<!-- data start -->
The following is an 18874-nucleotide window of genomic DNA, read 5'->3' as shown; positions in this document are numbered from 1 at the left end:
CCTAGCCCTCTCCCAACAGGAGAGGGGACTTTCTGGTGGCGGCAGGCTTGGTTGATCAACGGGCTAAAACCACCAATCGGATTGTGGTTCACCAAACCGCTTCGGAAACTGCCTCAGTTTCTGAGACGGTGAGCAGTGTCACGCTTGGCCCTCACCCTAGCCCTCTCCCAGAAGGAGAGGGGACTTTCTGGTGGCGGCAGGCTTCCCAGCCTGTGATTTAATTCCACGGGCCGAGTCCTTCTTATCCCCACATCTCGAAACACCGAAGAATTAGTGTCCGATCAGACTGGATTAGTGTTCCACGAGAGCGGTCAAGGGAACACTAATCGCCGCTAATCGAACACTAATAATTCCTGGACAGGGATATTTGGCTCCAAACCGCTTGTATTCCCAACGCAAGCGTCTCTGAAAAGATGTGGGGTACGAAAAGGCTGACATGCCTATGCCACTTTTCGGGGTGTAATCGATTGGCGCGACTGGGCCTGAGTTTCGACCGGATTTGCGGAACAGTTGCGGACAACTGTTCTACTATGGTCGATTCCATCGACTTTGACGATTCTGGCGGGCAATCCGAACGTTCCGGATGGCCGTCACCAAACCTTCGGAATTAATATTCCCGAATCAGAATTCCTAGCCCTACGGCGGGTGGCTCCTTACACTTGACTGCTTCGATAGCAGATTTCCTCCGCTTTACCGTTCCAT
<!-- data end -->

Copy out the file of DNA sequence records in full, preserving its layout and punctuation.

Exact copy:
The following is an 18874-nucleotide window of genomic DNA, read 5'->3' as shown; positions in this document are numbered from 1 at the left end:
CCTAGCCCTCTCCCAACAGGAGAGGGGACTTTCTGGTGGCGGCAGGCTTGGTTGATCAACGGGCTAAAACCACCAATCGGATTGTGGTTCACCAAACCGCTTCGGAAACTGCCTCAGTTTCTGAGACGGTGAGCAGTGTCACGCTTGGCCCTCACCCTAGCCCTCTCCCAGAAGGAGAGGGGACTTTCTGGTGGCGGCAGGCTTCCCAGCCTGTGATTTAATTCCACGGGCCGAGTCCTTCTTATCCCCACATCTCGAAACACCGAAGAATTAGTGTCCGATCAGACTGGATTAGTGTTCCACGAGAGCGGTCAAGGGAACACTAATCGCCGCTAATCGAACACTAATAATTCCTGGACAGGGATATTTGGCTCCAAACCGCTTGTATTCCCAACGCAAGCGTCTCTGAAAAGATGTGGGGTACGAAAAGGCTGACATGCCTATGCCACTTTTCGGGGTGTAATCGATTGGCGCGACTGGGCCTGAGTTTCGACCGGATTTGCGGAACAGTTGCGGACAACTGTTCTACTATGGTCGATTCCATCGACTTTGACGATTCTGGCGGGCAATCCGAACGTTCCGGATGGCCGTCACCAAACCTTCGGAATTAATATTCCCGAATCAGAATTCCTAGCCCTACGGCGGGTGGCTCCTTACACTTGACTGCTTCGATAGCAGATTTCCTCCGCTTTACCGTTCCAT